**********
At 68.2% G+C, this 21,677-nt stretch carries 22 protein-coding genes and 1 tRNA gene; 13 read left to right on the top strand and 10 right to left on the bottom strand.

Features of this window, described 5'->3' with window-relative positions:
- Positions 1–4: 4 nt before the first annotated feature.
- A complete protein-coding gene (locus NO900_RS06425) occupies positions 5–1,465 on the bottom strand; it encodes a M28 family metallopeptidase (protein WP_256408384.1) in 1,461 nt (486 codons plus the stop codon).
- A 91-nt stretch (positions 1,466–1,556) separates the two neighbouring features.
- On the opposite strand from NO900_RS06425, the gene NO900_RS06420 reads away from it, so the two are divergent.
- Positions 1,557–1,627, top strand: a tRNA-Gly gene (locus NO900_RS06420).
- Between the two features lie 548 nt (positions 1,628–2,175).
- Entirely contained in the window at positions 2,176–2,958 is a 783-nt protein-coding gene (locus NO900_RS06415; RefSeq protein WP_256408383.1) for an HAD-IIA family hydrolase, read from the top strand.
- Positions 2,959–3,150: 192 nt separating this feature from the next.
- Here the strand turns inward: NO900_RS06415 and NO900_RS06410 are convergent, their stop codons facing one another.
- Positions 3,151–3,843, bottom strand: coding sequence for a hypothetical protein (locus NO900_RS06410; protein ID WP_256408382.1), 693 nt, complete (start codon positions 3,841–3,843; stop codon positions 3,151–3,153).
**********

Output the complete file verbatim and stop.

At 68.2% G+C, this 21,677-nt stretch carries 22 protein-coding genes and 1 tRNA gene; 13 read left to right on the top strand and 10 right to left on the bottom strand.

Features of this window, described 5'->3' with window-relative positions:
- Positions 1–4: 4 nt before the first annotated feature.
- A complete protein-coding gene (locus NO900_RS06425) occupies positions 5–1,465 on the bottom strand; it encodes a M28 family metallopeptidase (protein WP_256408384.1) in 1,461 nt (486 codons plus the stop codon).
- A 91-nt stretch (positions 1,466–1,556) separates the two neighbouring features.
- On the opposite strand from NO900_RS06425, the gene NO900_RS06420 reads away from it, so the two are divergent.
- Positions 1,557–1,627, top strand: a tRNA-Gly gene (locus NO900_RS06420).
- Between the two features lie 548 nt (positions 1,628–2,175).
- Entirely contained in the window at positions 2,176–2,958 is a 783-nt protein-coding gene (locus NO900_RS06415; RefSeq protein WP_256408383.1) for an HAD-IIA family hydrolase, read from the top strand.
- Positions 2,959–3,150: 192 nt separating this feature from the next.
- Here the strand turns inward: NO900_RS06415 and NO900_RS06410 are convergent, their stop codons facing one another.
- Positions 3,151–3,843, bottom strand: coding sequence for a hypothetical protein (locus NO900_RS06410; protein ID WP_256408382.1), 693 nt, complete (start codon positions 3,841–3,843; stop codon positions 3,151–3,153).